Vegetable Garden Care


A vegetable garden, whether it is big or small, has to be one of the most productive and satisfying hobbies. You spend time out in the fresh air, you get some moderate exercise, you learn things about nature--and you get fresh, healthy food that is tastier than anything you could buy in a store. Even better, it doesn't have to cost much. A packet of lettuce seed that costs $3 can produce more than $100 worth of lettuce.


Victory Gardens during World Wars I and II were small parcels of land where vegetables were grown. The idea was to achieve a certain amount of self-sufficiency, and to decrease the demand for fresh food from farms so that commercial produce could be used to feed the troops. More recently, the surge of interest in developing a fresh, local, healthy and sustainable food supply has resulted in a sharp increase in the number of home vegetable gardeners.

Getting Started

When beginning a vegetable garden for the first time, it is advisable to start small. Properly managed, a 20x20-foot garden can provide fresh vegetables throughout the growing season for a family of three. Consider dividing the garden into 4x4-foot beds, like mini-gardens, so that each one can be used for a different crop. This makes management and maintenance easier, because you can totally weed and care for one little garden before moving on to another. If you have one big area it can get away from you, allowing weeds to take over.

Improve the Soil

It is recommended that you get a soil test to find out whether your soil needs any amendments. Your local county cooperative extension office can help you find a soil testing lab. The results of the soil test will tell you what needs to be added to grow good vegetable crops. Vegetables need full sun at least six hours a day and rich soil. Cover the entire garden, or at least the individual beds, with 2 inches of good compost. You might have to buy this first load of compost, but if you start a compost pile of your own it will be free in future. Rake this compost lightly into the top 3 or 4 inches of topsoil.


You can start everything from seed, or you can go to a garden center and buy transplants (young plants) that will give you an almost-instant garden. You might want to do both--start some things from seed and get some transplants that will mature faster. Lettuce and radishes grow fast, so you can start them from seed. Parsley, tomatoes, cabbage, and herbs grow more slowly, so you should buy transplants for more reliable results.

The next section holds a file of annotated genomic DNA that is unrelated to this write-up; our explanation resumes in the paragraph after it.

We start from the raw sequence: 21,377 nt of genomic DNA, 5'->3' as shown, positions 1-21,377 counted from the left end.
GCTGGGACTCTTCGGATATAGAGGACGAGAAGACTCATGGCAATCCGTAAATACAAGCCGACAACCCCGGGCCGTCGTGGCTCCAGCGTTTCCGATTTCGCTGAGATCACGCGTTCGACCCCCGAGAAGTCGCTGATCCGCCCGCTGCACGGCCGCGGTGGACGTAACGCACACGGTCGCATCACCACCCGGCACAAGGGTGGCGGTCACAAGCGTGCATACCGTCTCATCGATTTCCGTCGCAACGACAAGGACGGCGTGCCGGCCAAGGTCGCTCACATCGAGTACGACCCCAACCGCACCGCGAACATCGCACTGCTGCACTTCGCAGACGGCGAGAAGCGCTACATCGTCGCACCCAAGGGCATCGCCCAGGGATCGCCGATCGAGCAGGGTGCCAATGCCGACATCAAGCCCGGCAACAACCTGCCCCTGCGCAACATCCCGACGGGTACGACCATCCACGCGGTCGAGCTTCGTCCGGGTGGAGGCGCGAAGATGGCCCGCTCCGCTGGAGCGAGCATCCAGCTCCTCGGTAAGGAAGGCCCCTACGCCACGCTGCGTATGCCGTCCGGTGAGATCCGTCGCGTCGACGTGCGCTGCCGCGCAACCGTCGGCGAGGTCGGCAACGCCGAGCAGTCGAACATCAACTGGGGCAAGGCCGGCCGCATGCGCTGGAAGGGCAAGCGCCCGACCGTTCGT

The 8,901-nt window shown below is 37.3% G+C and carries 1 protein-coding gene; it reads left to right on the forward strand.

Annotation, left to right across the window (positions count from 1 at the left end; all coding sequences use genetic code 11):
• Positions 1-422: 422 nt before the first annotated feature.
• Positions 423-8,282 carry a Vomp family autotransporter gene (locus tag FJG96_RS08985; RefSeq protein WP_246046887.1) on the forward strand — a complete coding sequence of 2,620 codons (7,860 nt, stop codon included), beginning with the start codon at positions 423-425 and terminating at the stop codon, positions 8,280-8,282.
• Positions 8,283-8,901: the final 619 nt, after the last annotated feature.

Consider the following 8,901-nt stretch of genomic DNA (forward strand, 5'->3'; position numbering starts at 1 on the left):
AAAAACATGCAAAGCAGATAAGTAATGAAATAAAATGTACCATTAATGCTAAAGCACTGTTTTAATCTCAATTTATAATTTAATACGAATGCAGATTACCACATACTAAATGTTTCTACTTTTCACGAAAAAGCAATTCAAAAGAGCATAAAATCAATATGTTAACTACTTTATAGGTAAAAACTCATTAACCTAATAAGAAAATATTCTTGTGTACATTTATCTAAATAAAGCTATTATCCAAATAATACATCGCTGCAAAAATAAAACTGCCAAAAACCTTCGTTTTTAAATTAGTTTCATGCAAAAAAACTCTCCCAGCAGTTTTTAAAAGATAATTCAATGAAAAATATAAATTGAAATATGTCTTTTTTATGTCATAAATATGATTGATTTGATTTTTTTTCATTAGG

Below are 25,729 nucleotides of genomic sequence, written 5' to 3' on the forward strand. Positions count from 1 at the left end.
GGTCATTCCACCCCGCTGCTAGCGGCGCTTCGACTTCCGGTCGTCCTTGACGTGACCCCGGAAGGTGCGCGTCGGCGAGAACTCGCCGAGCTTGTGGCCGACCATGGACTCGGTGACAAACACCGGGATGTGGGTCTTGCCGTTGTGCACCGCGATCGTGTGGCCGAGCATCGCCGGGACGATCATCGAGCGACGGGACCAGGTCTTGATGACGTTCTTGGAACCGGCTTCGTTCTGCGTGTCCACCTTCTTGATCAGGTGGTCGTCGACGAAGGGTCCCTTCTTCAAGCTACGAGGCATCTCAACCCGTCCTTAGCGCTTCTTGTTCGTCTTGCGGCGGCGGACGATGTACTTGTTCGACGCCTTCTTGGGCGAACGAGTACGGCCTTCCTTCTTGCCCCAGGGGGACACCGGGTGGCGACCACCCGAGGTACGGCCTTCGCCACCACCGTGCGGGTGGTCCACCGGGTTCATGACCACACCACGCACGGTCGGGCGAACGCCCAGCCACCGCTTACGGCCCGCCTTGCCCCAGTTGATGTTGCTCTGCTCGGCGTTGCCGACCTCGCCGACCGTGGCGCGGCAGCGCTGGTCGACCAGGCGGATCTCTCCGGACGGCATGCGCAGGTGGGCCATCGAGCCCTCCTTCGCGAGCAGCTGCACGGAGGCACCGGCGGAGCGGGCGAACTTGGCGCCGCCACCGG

Weeds must be controlled. If you let them grow, they will rob water and nutrients from your vegetables, and they will produce seeds which can remain viable for many years in the soil. Never let a weed go to seed. Use a garden hoe to destroy weeds when they are tiny so they don't get a chance to grow. If necessary, especially in areas between plants where hoeing is difficult, pull the weeds by hand. If they have not yet developed seeds, they can become the beginning of your compost pile, along with grass clippings and dead leaves.


Water deeply and thoroughly. It is not enough to just wet the surface. The water must penetrate 3 or 4 inches down, because that is where your plants' roots are. After you have watered for a while, dig a little hole and make sure the water is penetrating deeply. It is best to water in the morning, so that plant leaves can dry off during the day. Do not water in the evening, because leaves that stay wet overnight can develop diseases.

Keywords: vegetable garden, fresh vegetables, home garden, weed control

About this Author

Peter Garnham has been a garden writer since 1989. Garnham is a Master Gardener and a Contributing Editor for "Horticulture" magazine. He speaks at conferences on vegetable, herb, and fruit growing, soil science, grafting, propagation, seeds, and composting. Garnham runs a 42-acre community farm on Long Island, NY.